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Thread: Question on staccato marking

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    Timothy Tim Logan's Avatar
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    Default Question on staccato marking

    I am looking at some music in 2/4 time to be played larghetto or about 88 bpm. The majority of the measures are meant to be played with tremolo, I believe. However, some measures consist of four 1/8 notes with a staccato mark and a down stroke mark above each note. Would that be a clear indication that those notes are definitely NOT to be played using with tremolo? Obviously I am not a highly trained musician so please forgive the ignorance this question might portray. Thank you in advance for any replies.

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    Registered User Louise NM's Avatar
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    Default Re: Question on staccato marking

    That would signify four distinct, well-separated notes. No tremolo. (There isn't a slur over them, is there? That could change things.)

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    Timothy Tim Logan's Avatar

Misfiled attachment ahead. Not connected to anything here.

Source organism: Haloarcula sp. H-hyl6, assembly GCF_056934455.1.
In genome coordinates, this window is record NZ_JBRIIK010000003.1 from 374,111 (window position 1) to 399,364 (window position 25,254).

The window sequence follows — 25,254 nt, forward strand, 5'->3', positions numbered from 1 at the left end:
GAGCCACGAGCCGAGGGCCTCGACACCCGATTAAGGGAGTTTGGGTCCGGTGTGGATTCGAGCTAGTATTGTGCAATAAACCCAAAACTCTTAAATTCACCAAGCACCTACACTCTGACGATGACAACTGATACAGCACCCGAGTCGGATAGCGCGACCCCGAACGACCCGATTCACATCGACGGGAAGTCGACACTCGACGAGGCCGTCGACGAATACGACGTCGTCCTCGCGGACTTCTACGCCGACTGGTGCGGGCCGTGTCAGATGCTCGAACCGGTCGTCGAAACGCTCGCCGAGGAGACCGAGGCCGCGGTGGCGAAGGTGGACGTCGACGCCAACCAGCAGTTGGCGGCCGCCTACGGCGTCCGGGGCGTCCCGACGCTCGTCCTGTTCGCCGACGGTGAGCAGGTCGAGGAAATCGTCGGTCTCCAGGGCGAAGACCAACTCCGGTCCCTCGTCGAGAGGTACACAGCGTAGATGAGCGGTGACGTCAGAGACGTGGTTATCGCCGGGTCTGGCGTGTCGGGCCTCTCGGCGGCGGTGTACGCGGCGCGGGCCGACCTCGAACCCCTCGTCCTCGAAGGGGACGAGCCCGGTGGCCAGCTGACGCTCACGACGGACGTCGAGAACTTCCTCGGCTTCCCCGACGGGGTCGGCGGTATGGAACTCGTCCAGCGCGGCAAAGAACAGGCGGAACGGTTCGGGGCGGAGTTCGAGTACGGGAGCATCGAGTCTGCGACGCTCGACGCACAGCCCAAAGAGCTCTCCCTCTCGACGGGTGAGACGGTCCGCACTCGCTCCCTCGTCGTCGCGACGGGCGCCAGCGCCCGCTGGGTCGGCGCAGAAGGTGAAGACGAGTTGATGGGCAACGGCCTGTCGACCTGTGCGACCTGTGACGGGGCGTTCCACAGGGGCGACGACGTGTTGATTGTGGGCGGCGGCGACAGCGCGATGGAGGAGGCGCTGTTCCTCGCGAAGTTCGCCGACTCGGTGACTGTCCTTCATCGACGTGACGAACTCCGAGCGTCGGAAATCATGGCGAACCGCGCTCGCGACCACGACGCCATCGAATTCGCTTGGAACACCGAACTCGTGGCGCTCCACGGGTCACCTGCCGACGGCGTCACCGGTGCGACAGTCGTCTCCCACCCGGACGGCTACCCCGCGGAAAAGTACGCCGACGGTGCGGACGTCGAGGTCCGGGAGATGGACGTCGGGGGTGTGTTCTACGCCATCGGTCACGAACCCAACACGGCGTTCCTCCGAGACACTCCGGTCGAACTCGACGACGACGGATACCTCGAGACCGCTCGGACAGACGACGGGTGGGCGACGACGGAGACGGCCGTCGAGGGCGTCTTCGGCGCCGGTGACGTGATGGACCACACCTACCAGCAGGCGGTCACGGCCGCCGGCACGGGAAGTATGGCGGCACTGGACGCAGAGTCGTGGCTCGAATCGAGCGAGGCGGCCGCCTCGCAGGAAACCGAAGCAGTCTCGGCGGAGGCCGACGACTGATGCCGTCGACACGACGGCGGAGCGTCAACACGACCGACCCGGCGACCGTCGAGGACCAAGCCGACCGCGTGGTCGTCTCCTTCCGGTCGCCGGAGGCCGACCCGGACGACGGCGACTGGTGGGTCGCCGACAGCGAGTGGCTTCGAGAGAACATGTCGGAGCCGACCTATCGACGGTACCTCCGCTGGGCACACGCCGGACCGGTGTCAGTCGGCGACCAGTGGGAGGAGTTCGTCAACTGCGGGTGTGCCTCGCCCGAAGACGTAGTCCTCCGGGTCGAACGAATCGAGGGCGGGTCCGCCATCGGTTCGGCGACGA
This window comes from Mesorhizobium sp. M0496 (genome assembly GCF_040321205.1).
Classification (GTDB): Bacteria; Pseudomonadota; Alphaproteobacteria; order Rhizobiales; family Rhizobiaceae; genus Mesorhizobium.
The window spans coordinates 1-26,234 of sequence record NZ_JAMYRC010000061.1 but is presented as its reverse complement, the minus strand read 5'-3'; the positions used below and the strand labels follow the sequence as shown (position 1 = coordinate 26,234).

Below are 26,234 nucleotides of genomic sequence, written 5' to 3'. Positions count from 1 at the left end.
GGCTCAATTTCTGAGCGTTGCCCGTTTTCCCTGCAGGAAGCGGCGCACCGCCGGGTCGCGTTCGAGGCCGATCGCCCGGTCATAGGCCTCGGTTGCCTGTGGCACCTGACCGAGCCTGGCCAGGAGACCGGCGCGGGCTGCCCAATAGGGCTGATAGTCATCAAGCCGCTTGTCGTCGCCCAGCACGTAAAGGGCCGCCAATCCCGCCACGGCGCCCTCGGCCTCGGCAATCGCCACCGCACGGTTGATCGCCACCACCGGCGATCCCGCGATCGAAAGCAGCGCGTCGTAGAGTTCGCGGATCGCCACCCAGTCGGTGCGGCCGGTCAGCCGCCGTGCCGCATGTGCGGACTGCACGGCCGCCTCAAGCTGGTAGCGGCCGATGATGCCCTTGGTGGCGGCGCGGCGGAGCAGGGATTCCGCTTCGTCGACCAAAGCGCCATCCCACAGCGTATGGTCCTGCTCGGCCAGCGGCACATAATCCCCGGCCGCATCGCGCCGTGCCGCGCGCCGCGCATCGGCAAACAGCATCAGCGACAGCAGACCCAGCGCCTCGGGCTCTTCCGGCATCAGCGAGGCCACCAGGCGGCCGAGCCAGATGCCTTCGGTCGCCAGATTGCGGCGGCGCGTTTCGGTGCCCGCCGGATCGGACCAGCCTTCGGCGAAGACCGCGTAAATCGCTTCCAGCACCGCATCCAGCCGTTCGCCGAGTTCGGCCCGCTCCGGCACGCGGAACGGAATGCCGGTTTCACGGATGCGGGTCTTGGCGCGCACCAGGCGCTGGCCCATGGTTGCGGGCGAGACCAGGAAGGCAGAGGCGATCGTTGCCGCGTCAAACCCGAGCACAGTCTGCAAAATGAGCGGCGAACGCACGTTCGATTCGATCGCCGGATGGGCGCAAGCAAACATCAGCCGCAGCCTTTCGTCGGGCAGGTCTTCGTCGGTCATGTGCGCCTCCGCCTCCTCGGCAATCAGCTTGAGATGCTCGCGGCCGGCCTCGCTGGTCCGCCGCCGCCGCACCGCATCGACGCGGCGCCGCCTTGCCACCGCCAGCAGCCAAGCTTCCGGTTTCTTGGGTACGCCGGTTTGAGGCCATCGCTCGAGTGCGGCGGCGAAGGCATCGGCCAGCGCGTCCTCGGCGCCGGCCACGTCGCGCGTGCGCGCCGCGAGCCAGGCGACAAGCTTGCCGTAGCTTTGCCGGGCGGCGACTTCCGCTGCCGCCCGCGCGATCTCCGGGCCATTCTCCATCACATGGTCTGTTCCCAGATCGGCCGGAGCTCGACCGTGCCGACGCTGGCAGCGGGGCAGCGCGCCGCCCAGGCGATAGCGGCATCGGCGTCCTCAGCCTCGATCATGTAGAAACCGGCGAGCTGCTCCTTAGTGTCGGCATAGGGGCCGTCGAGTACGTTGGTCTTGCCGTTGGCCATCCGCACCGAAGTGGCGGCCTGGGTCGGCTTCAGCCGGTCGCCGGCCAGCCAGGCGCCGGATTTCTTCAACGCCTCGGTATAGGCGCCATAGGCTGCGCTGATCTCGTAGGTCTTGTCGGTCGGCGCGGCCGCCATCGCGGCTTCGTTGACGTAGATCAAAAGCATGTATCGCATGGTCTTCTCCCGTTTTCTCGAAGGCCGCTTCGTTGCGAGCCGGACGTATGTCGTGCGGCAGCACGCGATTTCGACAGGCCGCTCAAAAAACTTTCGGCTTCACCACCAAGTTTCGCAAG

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    Default Re: Question on staccato marking

    Quote Originally Posted by Louise NM View Post
    That would signify four distinct, well-separated notes. No tremolo. (There isn't a slur over them, is there? That could change things.)
    Louise, thank you very much! There is no slur and you have sorted out my confusion. Your help is most appreciated! Now you have me intrigued though - if there WAS a slur with the staccato mark, what would that mean? Aren't they contradictory markings??? Again, thank you.

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    Registered User Louise NM's Avatar
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    Default Re: Question on staccato marking

    You would be most likely to see the slur with staccato over notes of the same pitch. The marking implies the notes are connected, but have a slight emphasis at the beginning of each to mark the rhythm. (Easier to do with a bow than a pick.)

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    Timothy Tim Logan's Avatar
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    Default Re: Question on staccato marking

    Thank you again Louise. That is most helpful!

    “There are two means of refuge from the miseries of life: music and cats.” ― Albert Schweitzer

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    Mando-Accumulator Jim Garber's Avatar
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    Default Re: Question on staccato marking

    A lot depends on the type or era of the music. Maybe share with us what exactly you are playing. There are even times when tremolo is not warranted for instance in baroque music. There are also in some genres might be short tremolo with a rest between. I believe I have seen that notated with a dot above the note but tremolo indicated on the stem. Obviously not what you are talking about.